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But park regulations allow swimming in many places where hot water meets a cold water stream — like where the Boiling River meets the Gardner. The swimming hole is located within the park between the North Entrance at Gardiner and Mammoth Hot Springs.
Longtime locals swimming at Boiling River on Feb. 22 told Livingston Enterprise Managing Editor Justin Post the water seemed hotter than they've ever remembered it. A small cascade of hot water which in the past has been pleasant to sit under was unapproachably hot one recent Sunday, Post said.
Heasler, who has been with the park for about 12 years, said he and his staff aren't absolutely certain what's going on, but they are examining a couple of theories.
originally posted by: Granite
a reply to: Rezlooper
Perhaps a "cork" effect happens on extreme winters? Water volume expands about 10% during the freezing to ice process jamming in rock fissures, crevasses.
A long drive to the Condo hot tub for cooler water!
One theory is cold water flowing into the Boiling River through underground sinkholes in the underlying travertine is being blocked or diverted somehow.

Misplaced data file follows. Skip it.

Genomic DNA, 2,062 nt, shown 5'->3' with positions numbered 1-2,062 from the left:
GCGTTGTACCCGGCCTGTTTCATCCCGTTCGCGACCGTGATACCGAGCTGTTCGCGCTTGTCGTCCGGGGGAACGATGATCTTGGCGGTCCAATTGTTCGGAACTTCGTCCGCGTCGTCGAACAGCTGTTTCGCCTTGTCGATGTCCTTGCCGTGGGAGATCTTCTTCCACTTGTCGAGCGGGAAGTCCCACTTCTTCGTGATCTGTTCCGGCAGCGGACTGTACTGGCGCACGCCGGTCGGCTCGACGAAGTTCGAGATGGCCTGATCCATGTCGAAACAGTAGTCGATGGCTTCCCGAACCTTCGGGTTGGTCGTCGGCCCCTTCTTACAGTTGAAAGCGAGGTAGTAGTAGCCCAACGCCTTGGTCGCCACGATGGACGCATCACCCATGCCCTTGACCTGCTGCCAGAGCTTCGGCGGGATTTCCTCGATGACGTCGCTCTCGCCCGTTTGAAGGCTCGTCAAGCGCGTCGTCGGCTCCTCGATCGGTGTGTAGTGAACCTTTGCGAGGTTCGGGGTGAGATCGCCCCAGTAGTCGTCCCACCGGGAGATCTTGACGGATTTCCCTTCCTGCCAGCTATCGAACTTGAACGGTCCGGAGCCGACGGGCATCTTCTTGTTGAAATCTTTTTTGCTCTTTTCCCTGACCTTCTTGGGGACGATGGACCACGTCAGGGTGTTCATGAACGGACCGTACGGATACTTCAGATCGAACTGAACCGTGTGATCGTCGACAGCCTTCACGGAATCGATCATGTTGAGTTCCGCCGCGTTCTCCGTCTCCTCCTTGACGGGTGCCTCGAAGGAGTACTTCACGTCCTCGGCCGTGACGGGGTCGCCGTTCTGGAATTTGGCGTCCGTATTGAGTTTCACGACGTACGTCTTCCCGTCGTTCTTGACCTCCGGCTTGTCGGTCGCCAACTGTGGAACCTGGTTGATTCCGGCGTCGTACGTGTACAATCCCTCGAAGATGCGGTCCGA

A test of the hypothesis happened by accident last summer when water flowing into a sinkhole was temporarily diverted while park staff addressed a small area of invasive plants.
While that water was diverted, the temperature of Boiling River increased, Heasler told the Livingston Enterprise (http://(link tracking not allowed)/1BquuPK ).
Heasler had another confirmation of this theory in January. On one of the coldest days of the winter, the Boiling River temperature climbed to 140 degrees.
"I went and looked, and the sinkhole had frozen over," Heasler said.
originally posted by: drapheus
I'm not sure if its a good or bad thing that I live in the vicinity of Yellowstone. I'm sure the initial blast and shock wave would be devastating.